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BioMed Research International
Volume 2013, Article ID 819252, 9 pages
Research Article

Dissolution of Silver Nanowires and Nanospheres Dictates Their Toxicity to Escherichia coli

1Institute of Physics, University of Tartu, Riia 142, 51014 Tartu, Estonia
2Estonian Nanotechnology Competence Center, Riia 142, 51014 Tartu, Estonia
3Laboratory of Environmental Toxicology, National Institute of Chemical Physics and Biophysics, Akadeemia 23, 12618 Tallinn, Estonia
4Department of Chemistry, Tallinn University of Technology, Akadeemia 15, 12618 Tallinn, Estonia

Received 30 April 2013; Revised 1 July 2013; Accepted 8 July 2013

Academic Editor: Muthuswamy Sathishkumar

Copyright © 2013 Meeri Visnapuu et al. This is an open access article distributed under the Creative Commons Attribution License, which permits unrestricted use, distribution, and reproduction in any medium, provided the original work is properly cited.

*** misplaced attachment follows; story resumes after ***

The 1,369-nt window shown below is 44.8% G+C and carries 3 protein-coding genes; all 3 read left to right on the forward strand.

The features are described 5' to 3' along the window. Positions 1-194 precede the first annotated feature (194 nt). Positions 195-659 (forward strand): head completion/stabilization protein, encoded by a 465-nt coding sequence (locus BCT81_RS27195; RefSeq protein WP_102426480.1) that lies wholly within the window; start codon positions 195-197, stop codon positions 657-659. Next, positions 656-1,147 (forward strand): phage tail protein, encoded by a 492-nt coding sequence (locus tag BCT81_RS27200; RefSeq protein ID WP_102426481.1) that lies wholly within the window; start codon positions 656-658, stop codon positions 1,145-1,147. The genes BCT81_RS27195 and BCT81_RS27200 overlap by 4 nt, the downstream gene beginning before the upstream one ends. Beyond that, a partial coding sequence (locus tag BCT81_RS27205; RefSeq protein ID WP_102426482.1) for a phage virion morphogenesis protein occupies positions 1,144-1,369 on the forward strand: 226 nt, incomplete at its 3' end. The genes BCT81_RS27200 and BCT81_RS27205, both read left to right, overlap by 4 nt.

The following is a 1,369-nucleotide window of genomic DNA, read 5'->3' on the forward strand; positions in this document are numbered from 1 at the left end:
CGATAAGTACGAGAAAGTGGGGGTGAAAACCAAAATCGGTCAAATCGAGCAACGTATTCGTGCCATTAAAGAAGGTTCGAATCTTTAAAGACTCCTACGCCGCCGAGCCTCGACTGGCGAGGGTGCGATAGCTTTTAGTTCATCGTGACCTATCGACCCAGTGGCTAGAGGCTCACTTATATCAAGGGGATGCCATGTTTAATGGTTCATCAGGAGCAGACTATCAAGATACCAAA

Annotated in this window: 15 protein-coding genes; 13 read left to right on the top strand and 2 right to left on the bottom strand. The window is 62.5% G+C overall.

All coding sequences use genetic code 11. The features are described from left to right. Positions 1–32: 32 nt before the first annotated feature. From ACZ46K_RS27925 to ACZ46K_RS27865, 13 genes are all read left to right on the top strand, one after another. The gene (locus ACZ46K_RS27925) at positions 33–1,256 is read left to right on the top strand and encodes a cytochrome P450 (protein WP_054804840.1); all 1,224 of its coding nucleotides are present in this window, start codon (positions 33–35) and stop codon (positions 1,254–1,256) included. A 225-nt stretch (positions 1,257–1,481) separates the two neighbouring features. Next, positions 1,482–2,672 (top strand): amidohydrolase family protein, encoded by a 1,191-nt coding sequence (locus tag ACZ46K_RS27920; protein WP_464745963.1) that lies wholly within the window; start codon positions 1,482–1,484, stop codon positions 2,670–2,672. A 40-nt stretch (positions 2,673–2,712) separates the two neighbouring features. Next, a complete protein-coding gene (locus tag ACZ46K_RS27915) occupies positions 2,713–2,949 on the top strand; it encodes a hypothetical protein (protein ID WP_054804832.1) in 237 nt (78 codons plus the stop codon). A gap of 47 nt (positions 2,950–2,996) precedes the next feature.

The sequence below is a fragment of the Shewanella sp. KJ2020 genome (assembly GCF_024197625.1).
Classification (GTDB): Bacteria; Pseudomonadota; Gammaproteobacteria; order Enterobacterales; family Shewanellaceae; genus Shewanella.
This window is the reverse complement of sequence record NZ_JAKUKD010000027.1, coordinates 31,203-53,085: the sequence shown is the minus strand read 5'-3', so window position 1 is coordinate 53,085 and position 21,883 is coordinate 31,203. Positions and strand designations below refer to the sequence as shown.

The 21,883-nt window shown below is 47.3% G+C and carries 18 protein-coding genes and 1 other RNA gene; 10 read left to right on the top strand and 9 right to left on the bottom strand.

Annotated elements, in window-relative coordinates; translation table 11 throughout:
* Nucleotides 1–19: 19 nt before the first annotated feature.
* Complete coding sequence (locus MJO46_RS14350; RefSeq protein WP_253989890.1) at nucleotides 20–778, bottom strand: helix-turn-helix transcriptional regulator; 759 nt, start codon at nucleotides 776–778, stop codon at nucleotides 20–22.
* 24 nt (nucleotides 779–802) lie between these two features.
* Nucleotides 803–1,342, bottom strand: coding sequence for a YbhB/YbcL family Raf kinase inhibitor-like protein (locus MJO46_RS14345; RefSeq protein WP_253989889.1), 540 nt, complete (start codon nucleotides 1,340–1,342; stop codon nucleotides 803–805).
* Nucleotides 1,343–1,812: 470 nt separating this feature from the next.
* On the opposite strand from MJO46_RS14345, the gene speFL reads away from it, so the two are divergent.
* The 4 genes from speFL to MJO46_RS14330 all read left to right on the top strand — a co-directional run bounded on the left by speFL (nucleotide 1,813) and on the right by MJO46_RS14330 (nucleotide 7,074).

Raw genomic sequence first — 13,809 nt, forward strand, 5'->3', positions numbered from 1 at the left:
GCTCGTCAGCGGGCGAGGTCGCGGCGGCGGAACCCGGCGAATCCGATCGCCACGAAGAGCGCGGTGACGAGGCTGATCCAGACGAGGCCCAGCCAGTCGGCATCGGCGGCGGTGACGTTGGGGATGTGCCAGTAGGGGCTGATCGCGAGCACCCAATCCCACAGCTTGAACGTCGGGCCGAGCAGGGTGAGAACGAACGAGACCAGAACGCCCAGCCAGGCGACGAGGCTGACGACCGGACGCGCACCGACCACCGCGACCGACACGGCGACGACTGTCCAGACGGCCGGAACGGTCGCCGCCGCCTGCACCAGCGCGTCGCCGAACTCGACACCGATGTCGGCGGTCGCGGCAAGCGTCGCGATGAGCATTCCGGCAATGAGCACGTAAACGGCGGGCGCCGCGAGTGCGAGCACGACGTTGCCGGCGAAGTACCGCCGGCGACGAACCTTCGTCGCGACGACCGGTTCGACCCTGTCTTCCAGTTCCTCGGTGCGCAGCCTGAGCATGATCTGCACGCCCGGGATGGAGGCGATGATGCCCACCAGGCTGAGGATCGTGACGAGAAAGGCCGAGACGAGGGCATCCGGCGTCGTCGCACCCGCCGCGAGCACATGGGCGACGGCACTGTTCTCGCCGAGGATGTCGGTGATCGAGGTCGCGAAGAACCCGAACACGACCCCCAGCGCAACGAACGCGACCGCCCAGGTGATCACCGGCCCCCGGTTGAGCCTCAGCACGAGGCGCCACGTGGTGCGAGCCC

Silver nanoparticles are extensively used in antibacterial applications. However, the mechanisms of their antibacterial action are not yet fully explored. We studied the solubility-driven toxicity of  nm (mean primary diameter × length) silver nanowires (NWs) to recombinant bioluminescent Escherichia coli as a target representative of enteric pathogens. The bacteria were exposed to silver nanostructures in water to exclude the speciation-driven alterations. Spherical silver nanoparticles (83 nm mean primary size) were used as a control for the effect of NPs shape. Toxicity of both Ag NWs and spheres to E. coli was observed at similar nominal concentrations: the 4h EC50 values, calculated on the basis of inhibition of bacterial bioluminescence, were 0.42 ± 0.06 and 0.68 ± 0.01 mg Ag/L, respectively. Dissolution and bioavailability of Ag from NWs and nanospheres, analyzed with AAS or Ag-sensor bacteria, respectively, suggested that the toxic effects were caused by solubilized Ag+ ions. Moreover, the antibacterial activities of Ag NWs suspension and its ultracentrifuged particle-free supernatant were equal. The latter indicated that the toxic effects of ~80–100 nm Ag nanostructures to Escherichia coli were solely dependent on their dissolution and no shape-induced/related effects were observed. Yet, additional nanospecific effects could come into play in case of smaller nanosilver particles.